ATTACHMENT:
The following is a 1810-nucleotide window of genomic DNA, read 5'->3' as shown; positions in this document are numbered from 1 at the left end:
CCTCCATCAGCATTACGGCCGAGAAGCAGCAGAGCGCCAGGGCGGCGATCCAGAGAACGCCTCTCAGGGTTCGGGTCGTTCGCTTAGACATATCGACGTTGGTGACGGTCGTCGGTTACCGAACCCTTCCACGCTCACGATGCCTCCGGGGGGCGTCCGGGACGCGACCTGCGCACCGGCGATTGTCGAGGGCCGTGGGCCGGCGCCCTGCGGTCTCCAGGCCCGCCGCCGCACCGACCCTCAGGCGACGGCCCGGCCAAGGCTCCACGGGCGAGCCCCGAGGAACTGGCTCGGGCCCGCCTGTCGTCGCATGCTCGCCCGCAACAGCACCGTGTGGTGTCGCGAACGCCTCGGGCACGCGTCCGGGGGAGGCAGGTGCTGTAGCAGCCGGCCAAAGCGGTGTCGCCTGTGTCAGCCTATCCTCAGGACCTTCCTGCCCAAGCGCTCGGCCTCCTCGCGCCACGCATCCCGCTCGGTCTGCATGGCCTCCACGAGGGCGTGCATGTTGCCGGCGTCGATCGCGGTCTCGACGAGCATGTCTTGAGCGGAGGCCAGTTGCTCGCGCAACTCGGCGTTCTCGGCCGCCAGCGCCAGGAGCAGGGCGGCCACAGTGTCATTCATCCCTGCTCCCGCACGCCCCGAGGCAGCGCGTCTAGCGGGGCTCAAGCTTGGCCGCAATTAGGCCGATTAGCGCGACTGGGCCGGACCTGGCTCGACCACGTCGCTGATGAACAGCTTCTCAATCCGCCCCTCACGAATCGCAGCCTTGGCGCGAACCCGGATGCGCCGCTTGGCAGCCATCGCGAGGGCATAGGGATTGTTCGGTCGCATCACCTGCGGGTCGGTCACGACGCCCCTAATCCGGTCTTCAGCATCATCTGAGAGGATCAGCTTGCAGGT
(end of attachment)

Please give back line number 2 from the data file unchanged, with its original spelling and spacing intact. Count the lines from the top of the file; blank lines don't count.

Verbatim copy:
CCTCCATCAGCATTACGGCCGAGAAGCAGCAGAGCGCCAGGGCGGCGATCCAGAGAACGCCTCTCAGGGTTCGGGTCGTTCGCTTAGACATATCGACGTTGGTGACGGTCGTCGGTTACCGAACCCTTCCACGCTCACGATGCCTCCGGGGGGCGTCCGGGACGCGACCTGCGCACCGGCGATTGTCGAGGGCCGTGGGCCGGCGCCCTGCGGTCTCCAGGCCCGCCGCCGCACCGACCCTCAGGCGACGGCCCGGCCAAGGCTCCACGGGCGAGCCCCGAGGAACTGGCTCGGGCCCGCCTGTCGTCGCATGCTCGCCCGCAACAGCACCGTGTGGTGTCGCGAACGCCTCGGGCACGCGTCCGGGGGAGGCAGGTGCTGTAGCAGCCGGCCAAAGCGGTGTCGCCTGTGTCAGCCTATCCTCAGGACCTTCCTGCCCAAGCGCTCGGCCTCCTCGCGCCACGCATCCCGCTCGGTCTGCATGGCCTCCACGAGGGCGTGCATGTTGCCGGCGTCGATCGCGGTCTCGACGAGCATGTCTTGAGCGGAGGCCAGTTGCTCGCGCAACTCGGCGTTCTCGGCCGCCAGCGCCAGGAGCAGGGCGGCCACAGTGTCATTCATCCCTGCTCCCGCACGCCCCGAGGCAGCGCGTCTAGCGGGGCTCAAGCTTGGCCGCAATTAGGCCGATTAGCGCGACTGGGCCGGACCTGGCTCGACCACGTCGCTGATGAACAGCTTCTCAATCCGCCCCTCACGAATCGCAGCCTTGGCGCGAACCCGGATGCGCCGCTTGGCAGCCATCGCGAGGGCATAGGGATTGTTCGGTCGCATCACCTGCGGGTCGGTCACGACGCCCCTAATCCGGTCTTCAGCATCATCTGAGAGGATCAGCTTGCAGGT